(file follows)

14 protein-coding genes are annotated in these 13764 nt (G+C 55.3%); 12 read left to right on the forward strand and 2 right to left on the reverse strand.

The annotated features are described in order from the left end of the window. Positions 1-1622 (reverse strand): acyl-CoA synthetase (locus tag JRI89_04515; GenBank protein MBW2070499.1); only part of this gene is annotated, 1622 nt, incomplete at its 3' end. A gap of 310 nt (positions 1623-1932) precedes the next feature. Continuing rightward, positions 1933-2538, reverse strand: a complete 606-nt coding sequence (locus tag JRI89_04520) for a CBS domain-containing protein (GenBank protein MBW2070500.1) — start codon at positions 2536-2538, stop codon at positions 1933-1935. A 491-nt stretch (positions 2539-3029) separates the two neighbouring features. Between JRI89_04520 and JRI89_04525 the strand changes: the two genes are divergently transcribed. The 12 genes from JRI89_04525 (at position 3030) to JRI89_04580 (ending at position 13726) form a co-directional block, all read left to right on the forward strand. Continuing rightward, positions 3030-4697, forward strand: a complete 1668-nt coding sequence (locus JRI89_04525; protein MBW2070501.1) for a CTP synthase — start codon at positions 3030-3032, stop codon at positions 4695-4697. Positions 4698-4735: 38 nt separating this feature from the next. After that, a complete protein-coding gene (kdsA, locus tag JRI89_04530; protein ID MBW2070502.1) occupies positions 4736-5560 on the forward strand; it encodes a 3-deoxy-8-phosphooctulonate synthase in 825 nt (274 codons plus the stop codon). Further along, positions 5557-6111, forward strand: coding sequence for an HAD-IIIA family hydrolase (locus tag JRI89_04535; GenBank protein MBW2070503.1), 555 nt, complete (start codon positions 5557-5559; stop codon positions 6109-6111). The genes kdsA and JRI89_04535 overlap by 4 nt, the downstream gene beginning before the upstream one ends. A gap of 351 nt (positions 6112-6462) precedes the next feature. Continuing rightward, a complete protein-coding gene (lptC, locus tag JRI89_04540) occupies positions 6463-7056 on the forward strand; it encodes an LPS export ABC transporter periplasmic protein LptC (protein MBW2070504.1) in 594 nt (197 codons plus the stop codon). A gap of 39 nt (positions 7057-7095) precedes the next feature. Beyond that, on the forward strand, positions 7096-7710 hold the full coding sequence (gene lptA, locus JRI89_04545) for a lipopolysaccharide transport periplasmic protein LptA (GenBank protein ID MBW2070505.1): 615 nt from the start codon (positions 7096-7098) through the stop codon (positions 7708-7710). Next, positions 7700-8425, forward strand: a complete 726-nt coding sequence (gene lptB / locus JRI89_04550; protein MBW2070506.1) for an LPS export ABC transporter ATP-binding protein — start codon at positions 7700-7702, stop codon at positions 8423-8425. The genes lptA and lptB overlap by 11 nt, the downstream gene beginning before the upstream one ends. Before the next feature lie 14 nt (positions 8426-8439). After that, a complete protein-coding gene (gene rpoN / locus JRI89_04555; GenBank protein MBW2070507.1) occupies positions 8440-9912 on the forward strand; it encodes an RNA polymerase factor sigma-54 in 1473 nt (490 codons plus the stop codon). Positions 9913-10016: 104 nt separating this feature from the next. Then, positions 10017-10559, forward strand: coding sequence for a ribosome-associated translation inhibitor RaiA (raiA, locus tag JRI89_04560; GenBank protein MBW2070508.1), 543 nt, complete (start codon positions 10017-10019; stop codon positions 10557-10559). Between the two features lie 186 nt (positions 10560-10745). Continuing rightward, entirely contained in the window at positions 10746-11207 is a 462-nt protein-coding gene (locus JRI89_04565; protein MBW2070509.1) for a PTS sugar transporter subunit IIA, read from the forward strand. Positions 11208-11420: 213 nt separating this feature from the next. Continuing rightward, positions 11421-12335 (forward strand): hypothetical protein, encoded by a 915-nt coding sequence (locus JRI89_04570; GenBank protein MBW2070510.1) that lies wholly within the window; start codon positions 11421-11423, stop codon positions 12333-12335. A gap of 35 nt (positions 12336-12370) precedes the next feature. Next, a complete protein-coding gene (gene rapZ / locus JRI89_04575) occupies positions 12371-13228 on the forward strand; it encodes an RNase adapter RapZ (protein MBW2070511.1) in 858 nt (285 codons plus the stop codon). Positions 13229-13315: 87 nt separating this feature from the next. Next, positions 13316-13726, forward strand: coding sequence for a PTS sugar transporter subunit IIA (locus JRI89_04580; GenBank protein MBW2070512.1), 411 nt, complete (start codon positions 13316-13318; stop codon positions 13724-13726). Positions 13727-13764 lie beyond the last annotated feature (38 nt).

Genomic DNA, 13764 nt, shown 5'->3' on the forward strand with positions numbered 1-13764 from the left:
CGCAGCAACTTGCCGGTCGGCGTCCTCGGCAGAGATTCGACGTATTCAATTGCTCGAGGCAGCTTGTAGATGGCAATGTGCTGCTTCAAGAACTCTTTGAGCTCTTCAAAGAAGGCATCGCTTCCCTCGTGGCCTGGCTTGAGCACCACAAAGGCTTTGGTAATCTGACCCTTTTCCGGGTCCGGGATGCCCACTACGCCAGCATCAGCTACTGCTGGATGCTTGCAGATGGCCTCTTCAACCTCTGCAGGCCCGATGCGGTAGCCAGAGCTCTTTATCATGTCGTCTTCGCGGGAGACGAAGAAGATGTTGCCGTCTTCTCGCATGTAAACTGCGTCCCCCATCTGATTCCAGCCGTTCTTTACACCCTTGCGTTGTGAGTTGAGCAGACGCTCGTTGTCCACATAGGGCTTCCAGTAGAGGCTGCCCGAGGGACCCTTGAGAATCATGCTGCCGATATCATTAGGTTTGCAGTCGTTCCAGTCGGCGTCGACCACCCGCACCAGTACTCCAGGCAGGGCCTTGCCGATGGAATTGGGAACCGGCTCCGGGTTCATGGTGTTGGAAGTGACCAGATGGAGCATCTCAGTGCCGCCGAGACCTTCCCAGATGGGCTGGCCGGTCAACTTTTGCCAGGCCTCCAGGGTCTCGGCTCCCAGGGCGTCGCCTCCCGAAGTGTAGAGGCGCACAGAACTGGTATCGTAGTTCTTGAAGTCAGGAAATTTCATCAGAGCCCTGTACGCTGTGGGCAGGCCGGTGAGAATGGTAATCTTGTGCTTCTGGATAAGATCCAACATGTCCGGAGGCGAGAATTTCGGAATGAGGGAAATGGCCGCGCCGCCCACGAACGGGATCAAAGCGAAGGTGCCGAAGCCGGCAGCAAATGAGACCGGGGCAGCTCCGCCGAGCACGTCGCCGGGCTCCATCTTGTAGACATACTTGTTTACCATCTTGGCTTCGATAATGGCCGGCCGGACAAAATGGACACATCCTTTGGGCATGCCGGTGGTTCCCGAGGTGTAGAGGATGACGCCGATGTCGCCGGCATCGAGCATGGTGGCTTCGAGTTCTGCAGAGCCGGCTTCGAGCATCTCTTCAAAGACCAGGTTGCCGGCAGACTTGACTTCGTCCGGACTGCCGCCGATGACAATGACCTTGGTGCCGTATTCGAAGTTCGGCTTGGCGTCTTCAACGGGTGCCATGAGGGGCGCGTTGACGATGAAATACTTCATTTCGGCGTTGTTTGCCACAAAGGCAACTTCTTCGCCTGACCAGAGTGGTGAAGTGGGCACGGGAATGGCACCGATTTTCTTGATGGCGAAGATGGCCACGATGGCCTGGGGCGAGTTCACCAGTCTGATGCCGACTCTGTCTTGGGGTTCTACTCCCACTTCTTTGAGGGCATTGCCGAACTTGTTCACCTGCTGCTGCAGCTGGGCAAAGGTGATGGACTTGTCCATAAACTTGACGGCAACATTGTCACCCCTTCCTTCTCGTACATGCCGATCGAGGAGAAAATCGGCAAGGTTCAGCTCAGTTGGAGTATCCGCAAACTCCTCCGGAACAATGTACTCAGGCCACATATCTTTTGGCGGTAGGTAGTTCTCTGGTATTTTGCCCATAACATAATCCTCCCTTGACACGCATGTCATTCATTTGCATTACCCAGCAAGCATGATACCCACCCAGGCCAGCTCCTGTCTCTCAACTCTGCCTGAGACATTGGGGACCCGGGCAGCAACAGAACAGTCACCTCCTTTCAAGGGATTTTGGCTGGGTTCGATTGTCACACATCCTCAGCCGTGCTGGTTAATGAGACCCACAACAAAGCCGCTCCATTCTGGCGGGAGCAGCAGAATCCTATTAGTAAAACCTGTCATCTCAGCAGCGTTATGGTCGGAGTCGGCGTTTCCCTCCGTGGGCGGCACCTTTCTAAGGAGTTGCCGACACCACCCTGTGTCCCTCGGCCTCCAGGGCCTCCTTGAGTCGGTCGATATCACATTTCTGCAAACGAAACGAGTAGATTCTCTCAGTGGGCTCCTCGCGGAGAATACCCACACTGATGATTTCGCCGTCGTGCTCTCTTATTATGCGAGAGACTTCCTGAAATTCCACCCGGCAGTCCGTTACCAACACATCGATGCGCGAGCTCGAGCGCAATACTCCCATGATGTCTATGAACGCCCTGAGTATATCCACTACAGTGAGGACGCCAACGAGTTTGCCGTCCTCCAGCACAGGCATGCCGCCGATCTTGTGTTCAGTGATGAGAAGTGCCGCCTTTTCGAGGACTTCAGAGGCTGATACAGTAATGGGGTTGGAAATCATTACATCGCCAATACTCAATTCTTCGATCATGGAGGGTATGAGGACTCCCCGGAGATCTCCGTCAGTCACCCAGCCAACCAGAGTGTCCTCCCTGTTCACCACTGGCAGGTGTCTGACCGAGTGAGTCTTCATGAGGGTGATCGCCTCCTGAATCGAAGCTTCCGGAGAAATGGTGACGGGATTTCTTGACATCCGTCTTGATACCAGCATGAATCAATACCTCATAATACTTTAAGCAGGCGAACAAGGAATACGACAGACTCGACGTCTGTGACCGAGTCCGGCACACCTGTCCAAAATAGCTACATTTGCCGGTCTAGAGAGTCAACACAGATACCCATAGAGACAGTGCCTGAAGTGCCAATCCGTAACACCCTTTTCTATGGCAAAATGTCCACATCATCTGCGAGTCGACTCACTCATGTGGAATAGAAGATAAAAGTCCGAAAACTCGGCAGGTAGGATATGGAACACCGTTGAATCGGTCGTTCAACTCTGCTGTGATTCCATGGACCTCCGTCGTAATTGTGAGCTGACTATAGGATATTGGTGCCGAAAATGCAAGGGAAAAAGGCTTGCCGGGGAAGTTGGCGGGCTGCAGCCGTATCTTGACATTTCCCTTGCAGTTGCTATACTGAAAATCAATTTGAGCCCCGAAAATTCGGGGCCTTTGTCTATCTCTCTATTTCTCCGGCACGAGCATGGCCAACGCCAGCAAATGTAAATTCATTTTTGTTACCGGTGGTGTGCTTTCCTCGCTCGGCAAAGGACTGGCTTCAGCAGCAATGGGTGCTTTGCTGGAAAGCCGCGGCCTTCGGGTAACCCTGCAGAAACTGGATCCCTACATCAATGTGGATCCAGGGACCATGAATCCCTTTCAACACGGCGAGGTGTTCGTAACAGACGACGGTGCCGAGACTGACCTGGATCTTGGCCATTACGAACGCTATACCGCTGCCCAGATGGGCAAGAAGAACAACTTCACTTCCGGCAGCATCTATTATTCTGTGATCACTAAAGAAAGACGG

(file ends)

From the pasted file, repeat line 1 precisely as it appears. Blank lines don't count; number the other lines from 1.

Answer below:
14 protein-coding genes are annotated in these 13764 nt (G+C 55.3%); 12 read left to right on the forward strand and 2 right to left on the reverse strand.